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When To See A Doctor

Hives may appear as part of a serious allergic reaction known as anaphylaxis.

This requires immediate medical care. Along with a rash, anaphylaxis includes other symptoms such as: trouble breathing, swelling of the lips, eyelids, and tongue, dizziness or lightheadedness, nausea and vomiting, fast heart rate, or a sudden feeling of intense anxiety.

You should speak with a healthcare provider if you believe you are experiencing an allergic reaction, and seek emergency medical care if you start developing symptoms of anaphylaxis.

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What Is Shingles And What Are Its Causes

Shingles is a viral infection that causes a painful rash. The rash can appear anywhere on the body, but is most often found on the torso.

Shingles is a reactivation of the varicella-zoster virus, the same virus that causes chickenpox. Following the chicken pox, the virus lies asleep or dormant in nerve tissue. It never truly goes away though. The virus may awaken as Shingles years later. This occurs especially in times of stress or illness.

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Other Health Problems Due To Shingles

Some people develop other health problems after the shingles rash clears, which include:

Postherpetic neuralgia : This is the most common. Occurring where you had the rash, PHN can cause constant tingling, burning, and pain. For others, the pain comes and goes.

Whether the pain is constant or intermittent, it can go on for a long time. You can have PHN for months, years, or the rest of your life. There is no way to know how long it will last.

The pain caused by PHN can become so severe that it interferes with your life, making everyday activities painful. A musician may no longer be able to play an instrument. Some people cannot walk comfortably. It may be difficult to bathe or get dressed. You may have trouble sleeping.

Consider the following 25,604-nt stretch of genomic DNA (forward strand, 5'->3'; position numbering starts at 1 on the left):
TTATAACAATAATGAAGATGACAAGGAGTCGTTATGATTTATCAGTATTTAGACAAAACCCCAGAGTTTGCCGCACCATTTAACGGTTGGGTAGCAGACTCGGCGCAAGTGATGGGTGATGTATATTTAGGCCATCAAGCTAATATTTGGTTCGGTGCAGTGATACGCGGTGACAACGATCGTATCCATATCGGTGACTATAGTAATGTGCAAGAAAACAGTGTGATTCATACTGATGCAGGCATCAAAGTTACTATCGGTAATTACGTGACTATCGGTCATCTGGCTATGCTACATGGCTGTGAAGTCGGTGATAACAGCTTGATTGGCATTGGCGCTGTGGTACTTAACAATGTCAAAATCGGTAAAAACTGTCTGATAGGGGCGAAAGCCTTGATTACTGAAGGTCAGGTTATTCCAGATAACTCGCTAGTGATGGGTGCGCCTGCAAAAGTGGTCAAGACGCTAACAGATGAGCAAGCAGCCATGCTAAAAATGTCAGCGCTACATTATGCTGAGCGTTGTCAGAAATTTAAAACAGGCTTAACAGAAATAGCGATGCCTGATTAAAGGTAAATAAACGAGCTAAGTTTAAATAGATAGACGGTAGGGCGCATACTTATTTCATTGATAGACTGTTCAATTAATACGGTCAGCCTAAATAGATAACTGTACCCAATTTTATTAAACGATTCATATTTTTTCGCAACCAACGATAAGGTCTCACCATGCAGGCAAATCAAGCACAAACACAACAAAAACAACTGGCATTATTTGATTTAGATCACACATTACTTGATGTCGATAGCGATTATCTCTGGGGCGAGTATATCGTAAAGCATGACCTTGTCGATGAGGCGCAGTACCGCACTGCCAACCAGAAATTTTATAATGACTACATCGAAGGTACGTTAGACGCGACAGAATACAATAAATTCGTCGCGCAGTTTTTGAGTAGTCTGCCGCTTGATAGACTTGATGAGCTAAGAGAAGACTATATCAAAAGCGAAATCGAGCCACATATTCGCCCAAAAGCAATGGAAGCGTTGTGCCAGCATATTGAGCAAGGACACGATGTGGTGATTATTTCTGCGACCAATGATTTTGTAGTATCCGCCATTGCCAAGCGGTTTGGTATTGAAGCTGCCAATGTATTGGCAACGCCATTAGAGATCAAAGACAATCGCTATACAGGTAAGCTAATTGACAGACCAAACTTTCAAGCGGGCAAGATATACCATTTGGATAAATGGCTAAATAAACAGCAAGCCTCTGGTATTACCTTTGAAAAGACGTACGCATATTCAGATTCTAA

How to prevent PHN: If you have shingles, you can greatly reduce your risk of PHN by getting treated for shingles within 3 days of developing the rash.

Get treated for shingles within 3 days of developing the rash

Taking antiviral medication within 3 days of getting the shingles rash can: Reduce your risk of developing PHN Ease symptoms of shingles Clear the shingles rash more quickly

Other health problems that can develop after the shingles rash clears include:

  • Blindness or loss of some eyesight

Although rare, some people die of shingles.

Treatment can prevent these complications.

You can find out if you have a greater risk of developing shingles at, Shingles: Causes.

Images

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Who Should Be Vaccinated With Shingrix

The Inside Analysis!: What does shingles look like?

The Shingrix vaccine is recommended for those 50 years of age and older who are in good health.

You should get the Shingrix vaccine even if:

  • Youve had shingles already.
  • Youve been previously vaccinated with Zostavax . If youve been vaccinated with Zostavax, wait at least eight weeks before getting vaccinated with Shingrix.
  • You dont know for sure if youve ever had chickenpox.

Ask your healthcare provider, who knows your entire health history if getting this vaccine is right for you.

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Home Remedies For Addressing Shingles

Comprehensive shingles self-care at homes involves the following